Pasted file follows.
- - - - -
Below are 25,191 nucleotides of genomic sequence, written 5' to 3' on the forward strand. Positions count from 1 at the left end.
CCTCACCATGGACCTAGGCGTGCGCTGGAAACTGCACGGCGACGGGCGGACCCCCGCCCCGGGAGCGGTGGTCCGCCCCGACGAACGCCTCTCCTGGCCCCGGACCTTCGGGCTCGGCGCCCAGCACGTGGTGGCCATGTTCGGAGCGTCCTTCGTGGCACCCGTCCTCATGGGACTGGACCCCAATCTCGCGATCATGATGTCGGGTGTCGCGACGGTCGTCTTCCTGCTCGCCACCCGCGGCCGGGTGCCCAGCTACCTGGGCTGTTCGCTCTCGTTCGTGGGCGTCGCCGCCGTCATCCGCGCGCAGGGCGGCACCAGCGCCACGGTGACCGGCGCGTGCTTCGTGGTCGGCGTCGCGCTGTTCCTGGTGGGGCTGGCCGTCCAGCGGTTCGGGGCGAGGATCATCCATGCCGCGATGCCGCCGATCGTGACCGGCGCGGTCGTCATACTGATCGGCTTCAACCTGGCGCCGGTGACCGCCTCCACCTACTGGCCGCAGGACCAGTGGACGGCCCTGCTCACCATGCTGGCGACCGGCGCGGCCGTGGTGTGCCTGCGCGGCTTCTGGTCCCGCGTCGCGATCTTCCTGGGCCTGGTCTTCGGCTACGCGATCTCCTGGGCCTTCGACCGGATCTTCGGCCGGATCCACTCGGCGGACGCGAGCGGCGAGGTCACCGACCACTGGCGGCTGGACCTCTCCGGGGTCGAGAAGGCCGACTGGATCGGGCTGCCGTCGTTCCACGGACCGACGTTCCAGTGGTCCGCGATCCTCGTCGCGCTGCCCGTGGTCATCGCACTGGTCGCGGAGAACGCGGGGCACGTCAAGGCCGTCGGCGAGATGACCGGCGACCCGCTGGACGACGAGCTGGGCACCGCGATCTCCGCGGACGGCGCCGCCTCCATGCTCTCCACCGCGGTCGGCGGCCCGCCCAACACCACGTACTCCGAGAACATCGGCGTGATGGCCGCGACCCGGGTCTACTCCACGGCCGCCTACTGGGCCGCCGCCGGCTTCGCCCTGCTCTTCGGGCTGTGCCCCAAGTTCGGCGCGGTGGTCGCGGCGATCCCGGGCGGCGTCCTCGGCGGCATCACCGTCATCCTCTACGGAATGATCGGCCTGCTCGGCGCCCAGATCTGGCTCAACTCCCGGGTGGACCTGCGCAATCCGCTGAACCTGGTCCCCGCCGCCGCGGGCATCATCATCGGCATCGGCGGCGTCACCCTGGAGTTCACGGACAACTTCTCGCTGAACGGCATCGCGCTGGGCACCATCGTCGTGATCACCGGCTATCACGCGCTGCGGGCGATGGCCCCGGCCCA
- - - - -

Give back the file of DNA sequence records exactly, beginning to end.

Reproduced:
Below are 25,191 nucleotides of genomic sequence, written 5' to 3' on the forward strand. Positions count from 1 at the left end.
CCTCACCATGGACCTAGGCGTGCGCTGGAAACTGCACGGCGACGGGCGGACCCCCGCCCCGGGAGCGGTGGTCCGCCCCGACGAACGCCTCTCCTGGCCCCGGACCTTCGGGCTCGGCGCCCAGCACGTGGTGGCCATGTTCGGAGCGTCCTTCGTGGCACCCGTCCTCATGGGACTGGACCCCAATCTCGCGATCATGATGTCGGGTGTCGCGACGGTCGTCTTCCTGCTCGCCACCCGCGGCCGGGTGCCCAGCTACCTGGGCTGTTCGCTCTCGTTCGTGGGCGTCGCCGCCGTCATCCGCGCGCAGGGCGGCACCAGCGCCACGGTGACCGGCGCGTGCTTCGTGGTCGGCGTCGCGCTGTTCCTGGTGGGGCTGGCCGTCCAGCGGTTCGGGGCGAGGATCATCCATGCCGCGATGCCGCCGATCGTGACCGGCGCGGTCGTCATACTGATCGGCTTCAACCTGGCGCCGGTGACCGCCTCCACCTACTGGCCGCAGGACCAGTGGACGGCCCTGCTCACCATGCTGGCGACCGGCGCGGCCGTGGTGTGCCTGCGCGGCTTCTGGTCCCGCGTCGCGATCTTCCTGGGCCTGGTCTTCGGCTACGCGATCTCCTGGGCCTTCGACCGGATCTTCGGCCGGATCCACTCGGCGGACGCGAGCGGCGAGGTCACCGACCACTGGCGGCTGGACCTCTCCGGGGTCGAGAAGGCCGACTGGATCGGGCTGCCGTCGTTCCACGGACCGACGTTCCAGTGGTCCGCGATCCTCGTCGCGCTGCCCGTGGTCATCGCACTGGTCGCGGAGAACGCGGGGCACGTCAAGGCCGTCGGCGAGATGACCGGCGACCCGCTGGACGACGAGCTGGGCACCGCGATCTCCGCGGACGGCGCCGCCTCCATGCTCTCCACCGCGGTCGGCGGCCCGCCCAACACCACGTACTCCGAGAACATCGGCGTGATGGCCGCGACCCGGGTCTACTCCACGGCCGCCTACTGGGCCGCCGCCGGCTTCGCCCTGCTCTTCGGGCTGTGCCCCAAGTTCGGCGCGGTGGTCGCGGCGATCCCGGGCGGCGTCCTCGGCGGCATCACCGTCATCCTCTACGGAATGATCGGCCTGCTCGGCGCCCAGATCTGGCTCAACTCCCGGGTGGACCTGCGCAATCCGCTGAACCTGGTCCCCGCCGCCGCGGGCATCATCATCGGCATCGGCGGCGTCACCCTGGAGTTCACGGACAACTTCTCGCTGAACGGCATCGCGCTGGGCACCATCGTCGTGATCACCGGCTATCACGCGCTGCGGGCGATGGCCCCGGCCCA